Figuring out who you are, and doing that… That is hard enough on your own, let alone doing it front of 100 musicians. It’s also a never-ending, ever-evolving process. In any position, in any profession, the same pitfalls arise: insecurity, arrogance, indifference. Perhaps most vitally, humility cannot be taught, cannot be faked, and is absolutely necessary in a leadership position. How does one become a great leader?
“Did you have a defining moment as a young conductor when you realized what it means to be doing what you are doing?” I was curious if he ever felt a fight-or-flight instinct.
Maestro Robertson recollected one of his first times in front of an orchestra. He had stopped the orchestra, was looking at his score, and searching for the words to express his thoughts, when he realized that around him was complete silence and 100 pairs of eyes of him. “It dawned on me that they could see that I wanted to say something, and they were interested. They might not agree with me, but they were actually interested. I often say this to young conductors: ‘Have you ever met a musician who, when they play a piece for the second time, does not try to play it better? It is a mistake to think that as a conductor, you are the one who can make the music sound better. Add into that the musicians are experts at their instruments. Your job is to know the score better than anyone else, and therefore know the possibilities so when someone in the orchestra or on the stage has an artistic inspiration, [you can] determine if that will add something or subtract something from the overall music.’”
I first worked with David Robertson at the Aspen Music Festival, when I was yet to become a teenager; he was making his US debut conducting Stravinsky’s Rite of Spring with the Aspen Festival Orchestra. I remember his commitment and passion for the music, but what really struck me was his desire to share his interest in contemporary music. He spoke from the podium to the audience and was intelligent, articulate, and poignant, just as he is today. The performance was an incredible success. The audience gave him five or six curtain calls and the orchestra was so impressed with this young dynamic conductor, that we didn’t even stand up, ensuring that the audience’s appreciation went to him alone. He has since then continued to be a champion of 20th- and 21st-century music. However, he does not like being labeled a specialist. “Asking me who my favorite composer is, is like asking me to name my favorite child!” He paused. “It depends on the day!” We both laughed. “Bach - the Goldberg Variations - Brahms, whatever I am conducting that day.”
I asked if he listened to any pop music.
“Oh yes, I’m hoping that Iggy Azalea will win a Grammy!” When you truly love music, you are interested in all aspects and genres of music. "We all look at the past from the viewpoint of our present. For me, to have a love for Mozart, but not be interested in composers of the present who also have a love for Mozart, doesn’t make sense. It is very important to know what is going on now, because it gives us an actual vantage point.”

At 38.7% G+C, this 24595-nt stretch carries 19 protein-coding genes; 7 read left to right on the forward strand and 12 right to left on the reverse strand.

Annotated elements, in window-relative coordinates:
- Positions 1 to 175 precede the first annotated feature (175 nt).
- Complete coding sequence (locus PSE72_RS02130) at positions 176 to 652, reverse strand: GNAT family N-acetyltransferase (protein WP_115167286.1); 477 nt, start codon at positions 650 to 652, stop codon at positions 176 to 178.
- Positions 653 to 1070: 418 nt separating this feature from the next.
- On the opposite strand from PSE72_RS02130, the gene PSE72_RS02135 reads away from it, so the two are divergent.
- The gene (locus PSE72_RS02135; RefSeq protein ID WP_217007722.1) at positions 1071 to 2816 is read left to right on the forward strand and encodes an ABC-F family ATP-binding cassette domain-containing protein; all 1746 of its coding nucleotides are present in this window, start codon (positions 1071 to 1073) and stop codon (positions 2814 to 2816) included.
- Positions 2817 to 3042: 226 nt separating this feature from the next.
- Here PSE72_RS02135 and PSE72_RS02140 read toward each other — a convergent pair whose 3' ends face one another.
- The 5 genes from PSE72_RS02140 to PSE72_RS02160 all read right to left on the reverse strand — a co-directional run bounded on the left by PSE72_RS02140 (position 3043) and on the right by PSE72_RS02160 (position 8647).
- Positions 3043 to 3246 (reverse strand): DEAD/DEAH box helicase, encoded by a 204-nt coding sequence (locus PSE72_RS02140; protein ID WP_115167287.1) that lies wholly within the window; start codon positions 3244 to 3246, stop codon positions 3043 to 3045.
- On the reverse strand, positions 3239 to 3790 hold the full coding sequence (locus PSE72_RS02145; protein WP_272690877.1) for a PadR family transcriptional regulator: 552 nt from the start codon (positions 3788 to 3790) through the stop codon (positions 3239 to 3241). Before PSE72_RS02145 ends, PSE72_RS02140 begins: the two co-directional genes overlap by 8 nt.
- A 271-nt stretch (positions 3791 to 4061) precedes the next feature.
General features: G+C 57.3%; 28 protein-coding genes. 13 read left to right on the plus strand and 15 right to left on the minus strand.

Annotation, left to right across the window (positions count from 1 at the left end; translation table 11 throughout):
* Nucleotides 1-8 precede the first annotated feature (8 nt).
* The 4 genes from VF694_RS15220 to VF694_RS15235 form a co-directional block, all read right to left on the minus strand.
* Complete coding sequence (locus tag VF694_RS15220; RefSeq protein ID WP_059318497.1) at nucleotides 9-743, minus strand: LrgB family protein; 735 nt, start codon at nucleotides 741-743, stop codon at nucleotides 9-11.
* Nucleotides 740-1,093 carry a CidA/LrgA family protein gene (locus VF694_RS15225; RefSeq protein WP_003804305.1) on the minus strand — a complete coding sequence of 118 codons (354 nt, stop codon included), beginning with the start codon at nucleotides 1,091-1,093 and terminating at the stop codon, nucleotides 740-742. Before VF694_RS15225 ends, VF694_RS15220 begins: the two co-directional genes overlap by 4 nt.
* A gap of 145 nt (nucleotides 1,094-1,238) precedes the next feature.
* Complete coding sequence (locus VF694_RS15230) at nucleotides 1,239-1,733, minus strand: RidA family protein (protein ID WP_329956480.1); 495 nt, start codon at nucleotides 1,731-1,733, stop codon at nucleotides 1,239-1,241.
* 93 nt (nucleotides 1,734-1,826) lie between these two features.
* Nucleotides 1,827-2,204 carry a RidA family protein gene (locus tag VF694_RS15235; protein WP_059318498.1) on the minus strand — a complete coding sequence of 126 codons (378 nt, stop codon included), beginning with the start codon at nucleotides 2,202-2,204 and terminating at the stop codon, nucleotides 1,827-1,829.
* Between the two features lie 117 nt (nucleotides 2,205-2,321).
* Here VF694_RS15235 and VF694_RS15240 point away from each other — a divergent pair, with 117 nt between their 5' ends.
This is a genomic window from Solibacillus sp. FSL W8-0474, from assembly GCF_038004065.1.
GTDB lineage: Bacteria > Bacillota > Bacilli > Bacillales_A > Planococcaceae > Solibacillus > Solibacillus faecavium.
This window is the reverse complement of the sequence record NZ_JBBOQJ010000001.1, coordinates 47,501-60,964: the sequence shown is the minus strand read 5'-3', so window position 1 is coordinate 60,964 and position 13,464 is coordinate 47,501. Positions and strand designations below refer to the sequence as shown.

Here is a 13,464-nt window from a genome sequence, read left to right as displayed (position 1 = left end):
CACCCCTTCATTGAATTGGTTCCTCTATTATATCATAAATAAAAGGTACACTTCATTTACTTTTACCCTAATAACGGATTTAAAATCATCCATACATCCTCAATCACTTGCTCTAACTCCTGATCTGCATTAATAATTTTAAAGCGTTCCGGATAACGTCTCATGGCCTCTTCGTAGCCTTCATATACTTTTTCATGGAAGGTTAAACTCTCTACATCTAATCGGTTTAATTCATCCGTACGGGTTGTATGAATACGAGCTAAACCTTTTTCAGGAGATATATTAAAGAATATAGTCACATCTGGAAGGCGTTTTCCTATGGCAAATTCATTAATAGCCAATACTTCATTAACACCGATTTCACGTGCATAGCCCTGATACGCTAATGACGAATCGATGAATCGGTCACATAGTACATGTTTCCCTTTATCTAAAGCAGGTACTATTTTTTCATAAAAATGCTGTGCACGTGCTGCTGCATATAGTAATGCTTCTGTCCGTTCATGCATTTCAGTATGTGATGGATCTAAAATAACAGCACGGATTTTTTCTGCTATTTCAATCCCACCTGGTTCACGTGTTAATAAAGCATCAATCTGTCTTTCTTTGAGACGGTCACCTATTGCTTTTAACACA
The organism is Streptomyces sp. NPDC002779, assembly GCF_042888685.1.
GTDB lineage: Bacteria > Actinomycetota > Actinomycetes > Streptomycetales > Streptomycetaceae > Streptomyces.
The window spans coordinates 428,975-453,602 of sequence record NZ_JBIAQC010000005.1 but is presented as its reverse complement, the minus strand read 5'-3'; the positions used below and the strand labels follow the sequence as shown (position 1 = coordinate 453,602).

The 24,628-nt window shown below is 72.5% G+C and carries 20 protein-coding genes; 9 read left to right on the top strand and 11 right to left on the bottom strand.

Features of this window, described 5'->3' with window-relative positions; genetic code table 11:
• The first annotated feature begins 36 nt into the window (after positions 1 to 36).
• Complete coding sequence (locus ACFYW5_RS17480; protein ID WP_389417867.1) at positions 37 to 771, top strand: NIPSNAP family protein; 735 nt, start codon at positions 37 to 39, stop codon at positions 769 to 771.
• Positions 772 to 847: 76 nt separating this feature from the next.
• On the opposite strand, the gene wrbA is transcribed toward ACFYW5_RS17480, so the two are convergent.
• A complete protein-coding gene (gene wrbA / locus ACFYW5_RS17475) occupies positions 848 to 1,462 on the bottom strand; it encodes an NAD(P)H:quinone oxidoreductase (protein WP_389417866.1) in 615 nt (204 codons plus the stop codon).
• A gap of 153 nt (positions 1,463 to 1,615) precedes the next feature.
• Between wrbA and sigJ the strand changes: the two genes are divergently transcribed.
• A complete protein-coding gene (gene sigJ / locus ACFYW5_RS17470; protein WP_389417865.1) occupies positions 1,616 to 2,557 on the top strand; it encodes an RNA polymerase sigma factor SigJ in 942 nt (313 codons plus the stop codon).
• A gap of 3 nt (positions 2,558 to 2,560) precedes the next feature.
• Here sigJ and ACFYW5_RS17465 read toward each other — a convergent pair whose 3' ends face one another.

“One last question, Maestro.”
He glanced at his watch. “Oh wow, yes, I need to get something to eat before the show!”
“Do you have any pre-performance rituals or something you always do?” I have always been fascinated by what artists do before going on stage. I have heard everything, from doing headstands to eating a can of tuna.
"I don’t get nervous, so I have a shot of espresso. It gives me a little kick."
“Good evening everyone. This is your 30 minute call. Act I of Klinghoffer in 30 minutes,” the intercom interrupted.
An hour had passed since I stepped into his dressing room. As if on cue, chorus master Donald Palumbo entered to go over some last-minute details.
“Thank you so much, Maestro, for your time,” I said, while Donald graciously snapped some candid photos of us.
“It was my pleasure. See you in the pit,” said the Maestro.
I had some time before the 15 minute call to grab a bite to eat and collect my notes, so I headed to the Met cafeteria. There I ran into a good friend, Maestro Michele Mariotti, who is here for the run of Il Barbiere di Siviglia. (Look for that interview soon!)
“Eight minutes. Act I in eight minutes,” the intercom reminded us.
As I stood up to head to the pit, I saw Maestro Robertson, espresso in hand, walking out of the cafeteria.
He walked onto the podium and acknowledged the audience. He turned around to face the stage and slowly scanned the orchestra, anticipating the currents in the ocean of sound that he would soon summon, determining where the waves will come from tonight, how powerful they will be. His eyes were eager and focused. He reached into his jacket’s inner pocket and pulled out his eyeglasses and placed them carefully on the bridge of his nose. His movements were deliberate. It was almost as if time stood still; the calm before the storm. His right hand found the baton that was waiting for him on his score. Downbeat = Takeoff. The first F minor chord resonated; we were all in for a ride.